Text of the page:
Many leadership stereotypes get passed down through conferences and leadership books, but these buzzwords go largely unquestioned as to their true merit. While some leadership ideas stand the test of time, others have outlived their usefulness. Here are four leadership catchphrases to reconsider.
1. Work Hard, Play Hard
Sure, working hard is a good thing. If you don’t work hard, you’re not going to accomplish your career goals. Hard working can help you land a promotion and increase your financial security, while providing a good example for employees. But the “work hard, play hard” phrase has become overrated. First, while hard work is admirable, overworking yourself helps no one. You will just end up stressing yourself and your employees out. You might even make yourself sick. You need to work hard, but also practice self-care. Second, playing hard suggests that the remedy for work stress is just as stressful as the work itself. When in fact, meditation, sleep, and other relaxing activities will do more to alleviate stress.
2. Question Everything
Curiosity and skepticism will help you in your career, but as with most things, moderation is key. Questioning the way something has always been done can help you find a better alternative, for example. Yet, asking too many questions can be a real problem as a leader. You don’t want to constantly question your employees and their actions. This can negatively affect their confidence levels. Plus, you don’t want them to feel like you don’t trust them. Instead, encourage them to be curious and encourage them to practice self-reflection.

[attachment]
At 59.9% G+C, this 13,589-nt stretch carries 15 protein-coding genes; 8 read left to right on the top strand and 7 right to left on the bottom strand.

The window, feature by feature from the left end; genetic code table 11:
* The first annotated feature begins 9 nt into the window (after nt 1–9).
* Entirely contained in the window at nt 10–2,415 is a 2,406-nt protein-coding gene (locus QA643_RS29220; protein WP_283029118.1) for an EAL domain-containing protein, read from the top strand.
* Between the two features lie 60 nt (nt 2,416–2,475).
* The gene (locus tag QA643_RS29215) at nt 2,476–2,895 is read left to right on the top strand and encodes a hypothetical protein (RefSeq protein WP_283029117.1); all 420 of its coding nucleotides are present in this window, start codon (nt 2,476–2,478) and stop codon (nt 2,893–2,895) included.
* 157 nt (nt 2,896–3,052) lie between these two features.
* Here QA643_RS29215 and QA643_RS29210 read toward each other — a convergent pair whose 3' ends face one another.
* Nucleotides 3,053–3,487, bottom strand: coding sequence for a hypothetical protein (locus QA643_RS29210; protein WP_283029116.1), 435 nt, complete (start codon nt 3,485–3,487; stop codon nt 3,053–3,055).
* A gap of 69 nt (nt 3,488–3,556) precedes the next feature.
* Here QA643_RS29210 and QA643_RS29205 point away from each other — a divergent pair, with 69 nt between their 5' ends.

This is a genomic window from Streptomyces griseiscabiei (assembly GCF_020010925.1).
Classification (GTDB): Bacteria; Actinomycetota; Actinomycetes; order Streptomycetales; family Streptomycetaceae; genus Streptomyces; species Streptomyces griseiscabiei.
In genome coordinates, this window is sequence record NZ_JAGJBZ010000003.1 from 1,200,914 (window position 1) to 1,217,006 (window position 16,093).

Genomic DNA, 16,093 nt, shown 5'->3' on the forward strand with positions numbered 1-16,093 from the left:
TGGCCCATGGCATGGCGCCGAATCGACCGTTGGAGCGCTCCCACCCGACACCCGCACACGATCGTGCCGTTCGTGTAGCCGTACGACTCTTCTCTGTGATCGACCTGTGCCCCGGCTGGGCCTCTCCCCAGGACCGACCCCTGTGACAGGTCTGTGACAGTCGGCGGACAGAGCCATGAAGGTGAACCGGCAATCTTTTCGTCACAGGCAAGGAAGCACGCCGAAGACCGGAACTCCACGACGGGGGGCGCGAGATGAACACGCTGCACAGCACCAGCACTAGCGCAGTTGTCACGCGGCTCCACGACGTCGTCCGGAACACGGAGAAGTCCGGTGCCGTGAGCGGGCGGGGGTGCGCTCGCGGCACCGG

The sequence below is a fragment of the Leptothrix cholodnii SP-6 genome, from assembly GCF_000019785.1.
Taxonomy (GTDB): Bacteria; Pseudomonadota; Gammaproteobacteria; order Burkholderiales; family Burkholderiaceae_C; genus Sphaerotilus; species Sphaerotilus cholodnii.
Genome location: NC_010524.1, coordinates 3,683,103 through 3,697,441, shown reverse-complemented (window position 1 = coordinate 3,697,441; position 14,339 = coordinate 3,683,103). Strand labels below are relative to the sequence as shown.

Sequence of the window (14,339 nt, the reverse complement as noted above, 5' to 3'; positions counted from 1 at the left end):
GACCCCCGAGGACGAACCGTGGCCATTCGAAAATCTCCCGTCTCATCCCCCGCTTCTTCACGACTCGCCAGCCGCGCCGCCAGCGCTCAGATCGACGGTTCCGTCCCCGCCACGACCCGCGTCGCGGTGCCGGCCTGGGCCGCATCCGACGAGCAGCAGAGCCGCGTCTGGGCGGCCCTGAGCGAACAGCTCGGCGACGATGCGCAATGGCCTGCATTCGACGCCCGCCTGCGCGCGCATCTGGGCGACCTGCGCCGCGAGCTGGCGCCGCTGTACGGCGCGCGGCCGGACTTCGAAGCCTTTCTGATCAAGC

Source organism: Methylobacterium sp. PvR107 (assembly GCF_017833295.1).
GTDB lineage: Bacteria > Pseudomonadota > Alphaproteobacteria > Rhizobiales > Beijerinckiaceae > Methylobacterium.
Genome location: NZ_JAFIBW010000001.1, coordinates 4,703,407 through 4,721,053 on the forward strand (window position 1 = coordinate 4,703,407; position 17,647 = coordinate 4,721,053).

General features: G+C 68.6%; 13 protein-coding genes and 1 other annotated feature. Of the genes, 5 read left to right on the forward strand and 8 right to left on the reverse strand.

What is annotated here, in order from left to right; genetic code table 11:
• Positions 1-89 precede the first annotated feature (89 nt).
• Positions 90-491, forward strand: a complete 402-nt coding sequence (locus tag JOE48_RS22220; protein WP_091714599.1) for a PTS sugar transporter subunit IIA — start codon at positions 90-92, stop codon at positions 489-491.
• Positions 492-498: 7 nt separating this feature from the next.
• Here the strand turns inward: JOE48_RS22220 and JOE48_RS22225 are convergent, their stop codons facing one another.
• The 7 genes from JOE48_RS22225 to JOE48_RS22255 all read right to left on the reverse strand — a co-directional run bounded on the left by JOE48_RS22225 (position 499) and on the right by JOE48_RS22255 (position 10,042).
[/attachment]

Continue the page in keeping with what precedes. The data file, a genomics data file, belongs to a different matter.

3. Stick to Your Guns
We think of strong leaders as people who always adhere to their core believes, refuse to waver, and follow through on their commitments. We want leaders that embody strength, courage, and perseverance. The best leaders, however, need to also be flexible and willing to take risks. Sometimes, you have to change your strategies, your goals, or even your values if you want to succeed. If your “guns” aren’t effective anymore, sticking to them will only lead to failure.
4. Everyone’s Opinion Should Count
Actively listening to your construction employees is an essential part of being an effective leader. You need to be open to hearing other people’s opinions. Not only does this allow you to make more informed decisions, it allows employees to feel like they have a voice. That said, you can’t take the time to hear every single employee’s opinion on everything. This simply isn’t realistic. Sometimes, you need to make swift decisions. While you should listen to the people around you, as a leader your job is to get results. This means knowing that not everybody’s opinions are equal and being decisive when necessary.
The advice you read in leadership books can often help you become a better leader. But you should keep in mind that not all of these mottos are as meaningful as you think they are. Some advice worked well twenty years ago, but no longer work in today’s business environment. Some never worked in the first place. You can’t take leadership stereotypes at face value.
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